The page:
Fall is in the air, and you know what that means – Black Friday shopping! Americans today are buying more clothes than ever, with the fashion industry reaching global sales of $1.8 billion in 2015.
But although this ‘fast fashion’ may come for a low price on the racks of H&M and Forever 21, the environmental and social costs are monumental.
The problem starts with what these cheap clothes are made of. Polyster has recently surpassed cotton to be the most commonly used textile; this synthetic fiber is petroleum-based and is therefore carbon intensive to produce. Once polyster clothing reaches the consumer, a garment can shed up to 1900 fibers every time it is washed, polluting aquatic systems as treatment facilities are not designed to address microplastics.
Cotton, although natural, is not much better in terms of environmental costs. In addition to being a highly water intensive crop, over 80% of the cotton produced is the U.S. is genetically modified to be “Round-Up Ready”, which means extremely high quantities of this pesticide are sprayed across millions of acres of crops in the southern United States. Although a recycling process for cotton fibers exists, it is expensive and tends to produce subpar textile quality. Cotton fibers are also treated with many chemicals during the manufacturing process, many of which end up polluting drinking water sources in developing areas where clothing is produced.
Which brings us to the actual production of cheap clothes. The global apparel industry produced 150 billion garments in 2010, enough to provide 20 new articles of clothing for every person on the planet. Compared to 15 years ago, we are buying 60% more clothing and keeping it for half as long. Fashion companies have changed their marketing models from winter, summer, spring, and fall lines to introducing 52 microseasons so there’s something new and trendy on the shelves every week. This rapid growth has come hand in hand with deteriorating working conditions in factories in countries like India, Bangladesh, Cambodia, China, Indonesia and others. Pushed by the demand for more clothes faster, countries avoid enforcement of their own labor laws and worker safety policies in order to stay competitive.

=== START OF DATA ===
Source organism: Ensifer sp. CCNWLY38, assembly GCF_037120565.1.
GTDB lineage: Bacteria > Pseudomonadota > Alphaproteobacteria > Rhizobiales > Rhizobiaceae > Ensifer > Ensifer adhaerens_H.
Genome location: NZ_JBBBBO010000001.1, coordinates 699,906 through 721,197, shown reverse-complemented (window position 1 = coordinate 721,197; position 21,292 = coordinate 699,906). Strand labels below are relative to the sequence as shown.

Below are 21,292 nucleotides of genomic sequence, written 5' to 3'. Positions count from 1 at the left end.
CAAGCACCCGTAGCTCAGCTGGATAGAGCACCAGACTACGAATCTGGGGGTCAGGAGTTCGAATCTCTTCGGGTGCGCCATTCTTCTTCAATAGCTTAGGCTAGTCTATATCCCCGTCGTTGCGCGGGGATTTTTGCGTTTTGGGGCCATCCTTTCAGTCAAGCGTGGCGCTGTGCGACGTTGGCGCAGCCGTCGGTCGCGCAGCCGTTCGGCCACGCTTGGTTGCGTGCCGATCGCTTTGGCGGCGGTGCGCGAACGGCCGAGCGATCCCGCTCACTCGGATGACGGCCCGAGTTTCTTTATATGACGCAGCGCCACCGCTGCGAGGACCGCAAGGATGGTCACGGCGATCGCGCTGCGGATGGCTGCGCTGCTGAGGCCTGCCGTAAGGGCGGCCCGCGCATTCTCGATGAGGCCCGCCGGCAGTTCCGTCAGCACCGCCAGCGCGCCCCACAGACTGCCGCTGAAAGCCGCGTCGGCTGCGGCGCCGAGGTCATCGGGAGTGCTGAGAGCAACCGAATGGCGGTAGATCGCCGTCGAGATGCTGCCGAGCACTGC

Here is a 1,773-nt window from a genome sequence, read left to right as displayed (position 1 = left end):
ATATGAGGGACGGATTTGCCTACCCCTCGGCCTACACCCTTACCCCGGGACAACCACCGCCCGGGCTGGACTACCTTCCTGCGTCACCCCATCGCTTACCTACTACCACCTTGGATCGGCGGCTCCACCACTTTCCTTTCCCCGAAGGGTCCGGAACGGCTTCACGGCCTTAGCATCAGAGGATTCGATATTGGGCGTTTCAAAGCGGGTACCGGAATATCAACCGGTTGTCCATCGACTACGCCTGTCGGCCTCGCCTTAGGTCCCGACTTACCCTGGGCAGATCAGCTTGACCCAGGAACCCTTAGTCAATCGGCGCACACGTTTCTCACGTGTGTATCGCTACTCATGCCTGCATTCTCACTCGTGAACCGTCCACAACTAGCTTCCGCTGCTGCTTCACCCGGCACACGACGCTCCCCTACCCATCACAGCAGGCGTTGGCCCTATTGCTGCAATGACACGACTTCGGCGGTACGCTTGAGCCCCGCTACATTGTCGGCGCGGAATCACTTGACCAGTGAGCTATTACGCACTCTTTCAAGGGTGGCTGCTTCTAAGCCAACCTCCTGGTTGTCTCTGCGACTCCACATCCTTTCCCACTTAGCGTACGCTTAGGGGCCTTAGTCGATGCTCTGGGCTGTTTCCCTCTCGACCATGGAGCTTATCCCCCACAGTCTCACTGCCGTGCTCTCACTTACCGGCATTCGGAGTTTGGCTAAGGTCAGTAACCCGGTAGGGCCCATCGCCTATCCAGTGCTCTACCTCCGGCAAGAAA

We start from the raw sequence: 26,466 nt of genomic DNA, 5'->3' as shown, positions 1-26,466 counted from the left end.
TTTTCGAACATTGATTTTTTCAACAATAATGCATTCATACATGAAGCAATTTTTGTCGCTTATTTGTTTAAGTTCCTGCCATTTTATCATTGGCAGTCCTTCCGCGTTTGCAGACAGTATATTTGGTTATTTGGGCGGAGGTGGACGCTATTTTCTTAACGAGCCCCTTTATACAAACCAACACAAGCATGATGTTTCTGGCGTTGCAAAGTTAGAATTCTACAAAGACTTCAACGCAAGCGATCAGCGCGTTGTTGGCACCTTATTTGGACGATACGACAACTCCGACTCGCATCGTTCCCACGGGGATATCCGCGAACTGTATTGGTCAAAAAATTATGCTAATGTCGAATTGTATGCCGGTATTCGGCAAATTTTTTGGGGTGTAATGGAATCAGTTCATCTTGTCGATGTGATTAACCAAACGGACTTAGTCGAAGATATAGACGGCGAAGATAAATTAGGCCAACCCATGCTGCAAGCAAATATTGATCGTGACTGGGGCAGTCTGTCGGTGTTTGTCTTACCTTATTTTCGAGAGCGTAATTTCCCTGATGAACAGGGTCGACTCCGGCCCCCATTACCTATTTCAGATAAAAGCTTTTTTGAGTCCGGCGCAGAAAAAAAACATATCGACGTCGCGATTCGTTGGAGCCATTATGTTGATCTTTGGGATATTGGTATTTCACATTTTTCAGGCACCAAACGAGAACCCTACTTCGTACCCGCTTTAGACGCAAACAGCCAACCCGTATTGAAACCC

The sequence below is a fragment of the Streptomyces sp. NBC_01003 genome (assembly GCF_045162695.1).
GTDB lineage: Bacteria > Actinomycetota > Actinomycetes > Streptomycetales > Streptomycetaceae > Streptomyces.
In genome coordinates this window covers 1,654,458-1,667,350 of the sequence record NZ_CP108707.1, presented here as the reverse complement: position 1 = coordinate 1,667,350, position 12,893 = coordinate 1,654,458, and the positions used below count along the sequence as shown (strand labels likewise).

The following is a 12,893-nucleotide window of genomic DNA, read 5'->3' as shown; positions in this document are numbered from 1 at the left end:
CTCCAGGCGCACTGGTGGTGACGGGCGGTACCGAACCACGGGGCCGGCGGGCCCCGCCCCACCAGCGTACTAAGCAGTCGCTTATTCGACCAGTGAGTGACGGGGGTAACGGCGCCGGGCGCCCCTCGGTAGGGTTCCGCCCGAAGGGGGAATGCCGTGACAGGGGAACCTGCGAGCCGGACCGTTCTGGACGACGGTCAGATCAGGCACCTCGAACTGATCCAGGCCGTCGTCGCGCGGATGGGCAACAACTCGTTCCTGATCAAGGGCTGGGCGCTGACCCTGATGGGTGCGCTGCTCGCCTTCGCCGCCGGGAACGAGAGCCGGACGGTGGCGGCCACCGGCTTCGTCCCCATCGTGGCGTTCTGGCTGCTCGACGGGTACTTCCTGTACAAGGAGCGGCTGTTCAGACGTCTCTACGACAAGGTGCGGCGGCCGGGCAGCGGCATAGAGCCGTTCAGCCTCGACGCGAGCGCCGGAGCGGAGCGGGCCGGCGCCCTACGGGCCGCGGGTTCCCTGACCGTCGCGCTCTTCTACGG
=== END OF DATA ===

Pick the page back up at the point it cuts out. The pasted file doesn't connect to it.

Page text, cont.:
Even aside from the obvious human rights violations associated with worker conditions in the fashion industry, the environmental costs to the communities in which these clothes are produced are significant. The fashion industry is considered the second most polluting industry in the world, behind only the oil industry. The energy used to run factories and to transport clothes around the world, the toxic chemicals used in the manufacturing process, the land and water intensive agriculture practices – these costs add up. Maybe we should think twice about what that $5 dollar price tag really means.
I would also highly recommend the documentary The True Cost if you are interested in this topic.